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Title: Calibration Errors Of Ultrasonic Meters In The Bernoulli Laboratory Due To Non-Isothermal Flow Conditions.
Author: Aernout Van Den Heuvel, Frans Doorman, Piet Van Den Herik, Arjan Stehouwer, Robert Kruithof,
Source: 2009 North Sea Flow Measurement Workshop
Year Published: 2009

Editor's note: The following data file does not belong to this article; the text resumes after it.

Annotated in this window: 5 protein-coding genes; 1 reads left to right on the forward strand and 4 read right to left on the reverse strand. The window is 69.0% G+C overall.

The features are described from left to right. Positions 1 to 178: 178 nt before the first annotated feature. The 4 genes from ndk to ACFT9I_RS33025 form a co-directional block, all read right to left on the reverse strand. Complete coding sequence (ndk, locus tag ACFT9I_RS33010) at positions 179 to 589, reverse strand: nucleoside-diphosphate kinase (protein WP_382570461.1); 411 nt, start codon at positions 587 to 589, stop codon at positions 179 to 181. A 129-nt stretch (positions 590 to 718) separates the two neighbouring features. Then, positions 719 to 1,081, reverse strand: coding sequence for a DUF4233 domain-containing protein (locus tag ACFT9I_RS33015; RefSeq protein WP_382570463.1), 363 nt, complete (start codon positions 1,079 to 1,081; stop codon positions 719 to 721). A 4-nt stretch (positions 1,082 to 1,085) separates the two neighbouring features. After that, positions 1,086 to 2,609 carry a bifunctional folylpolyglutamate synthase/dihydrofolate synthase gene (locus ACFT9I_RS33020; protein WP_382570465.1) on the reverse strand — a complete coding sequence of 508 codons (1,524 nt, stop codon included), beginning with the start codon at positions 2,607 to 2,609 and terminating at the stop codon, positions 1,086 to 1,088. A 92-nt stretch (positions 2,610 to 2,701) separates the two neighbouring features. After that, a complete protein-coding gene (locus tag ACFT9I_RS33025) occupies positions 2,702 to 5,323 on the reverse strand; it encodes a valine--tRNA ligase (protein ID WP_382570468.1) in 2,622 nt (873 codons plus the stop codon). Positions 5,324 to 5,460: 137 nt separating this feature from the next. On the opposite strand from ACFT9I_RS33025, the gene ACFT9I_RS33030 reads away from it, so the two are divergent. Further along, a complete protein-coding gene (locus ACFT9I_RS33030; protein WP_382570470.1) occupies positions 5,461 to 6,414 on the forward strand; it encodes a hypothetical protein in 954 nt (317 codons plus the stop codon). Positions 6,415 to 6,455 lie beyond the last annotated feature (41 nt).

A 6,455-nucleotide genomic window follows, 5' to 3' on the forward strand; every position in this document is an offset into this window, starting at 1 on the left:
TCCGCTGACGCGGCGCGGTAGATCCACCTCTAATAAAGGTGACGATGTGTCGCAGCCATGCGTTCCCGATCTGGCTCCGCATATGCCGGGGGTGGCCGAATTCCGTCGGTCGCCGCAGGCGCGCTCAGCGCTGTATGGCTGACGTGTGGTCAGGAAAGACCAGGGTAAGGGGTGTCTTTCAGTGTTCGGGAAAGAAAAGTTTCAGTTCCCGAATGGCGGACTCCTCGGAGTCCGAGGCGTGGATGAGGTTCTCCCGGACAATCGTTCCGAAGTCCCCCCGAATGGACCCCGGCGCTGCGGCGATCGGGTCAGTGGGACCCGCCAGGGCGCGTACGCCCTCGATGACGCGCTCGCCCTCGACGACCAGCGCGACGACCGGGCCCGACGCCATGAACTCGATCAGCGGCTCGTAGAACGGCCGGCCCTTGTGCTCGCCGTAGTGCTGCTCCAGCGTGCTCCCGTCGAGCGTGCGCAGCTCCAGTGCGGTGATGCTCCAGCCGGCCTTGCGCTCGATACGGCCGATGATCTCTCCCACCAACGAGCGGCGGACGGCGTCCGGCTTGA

Abstract: The Bernoulli laboratory (Westerbork) in the Netherlands, jointly operated by Gasunie, NMi and KEMA, holds a record of over 30 years in calibrating very large gas meters at high pressure with natural gas. NAM, a major producer of natural gas in the Netherlands, utilises a large number of ultrasonic meters. Elster-Instromet is a world wide operating manufacturer of multi-path ultrasonic meters. Gastransport Services is the national gas transporting company of the Netherlands, who is connected to the network of NAM via several delivery stations utilizing ultrasonic meters. Due to the results of five calibrations of 24-inch ultrasonic meters in the Bernoulli laboratory early 2008, a quality check procedure (number QC-11) was started by the Bernoulli laboratory. Four out of five ultrasonic meter showed strongly non-linear behaviour at low flow rates, with a maximum at about 560m3/h (approximately 2% of Qmax) with errors peaking as high as +2%. Taking into account, the demands set in ISO/FDIS 17089-1: 2009(E), all four meters would have been rejected had the standard had already been ratified. Together, the manufacturer, the user and the calibration facility decided to give high priority to quickly identify and resolve this problem. After excluding all straightforward errors, two possible causes remained on the short list: a disturbed flow profile at low flow rates, typically below 2 m/s, and meter problems. A series of experiments and improvements to the calibration facility were executed in the course of 2008: an additional temperature measurement at the bottom dozens of calibrations of one specific 24-inch ultrasonic meter, made available by the user (this meter was even calibrated in the up side down position) thermal lagging was improved and finally, in January 2009, the full measurement section was insulated. Applying full thermal lagging with 15C temperature difference between gas and ambient, temperature differences were largely reduced, as was the error of the ultrasonic meter at 800m3/h. Also the ultrasonic meter diagnostics showed a large improvement of the flow profile. Although the thermal lagging had insufficient heat transmission resistance, which prevented a 100% success, the experiment showed, without doubt, that non-isothermal flow conditions were the root cause of the calibration errors. Non-isothermal flow conditions have previously been addressed at the 2005 Flomeko conference 3, however, the discussion at that time concentrated on the temperature measurement error and the effect was characterised as stratification. In that paper, other effects of non-isothermal flow: non-axial velocity components and an asymmetric flow profile, were not recognised as a problem. The majority of gas meters calibrated in Bernoulli laboratory, turbine meters, are not sensitive to non-isothermal flow conditions. Ultrasonic meters however, measure velocity components and may be very sensitive to a combination of non-isothermal flow, depending on their path configuration. Clearly, the Q.Sonic-4C of Elster-Instromet is sensitive to these non-isothermal flow conditions present in Westerbork.




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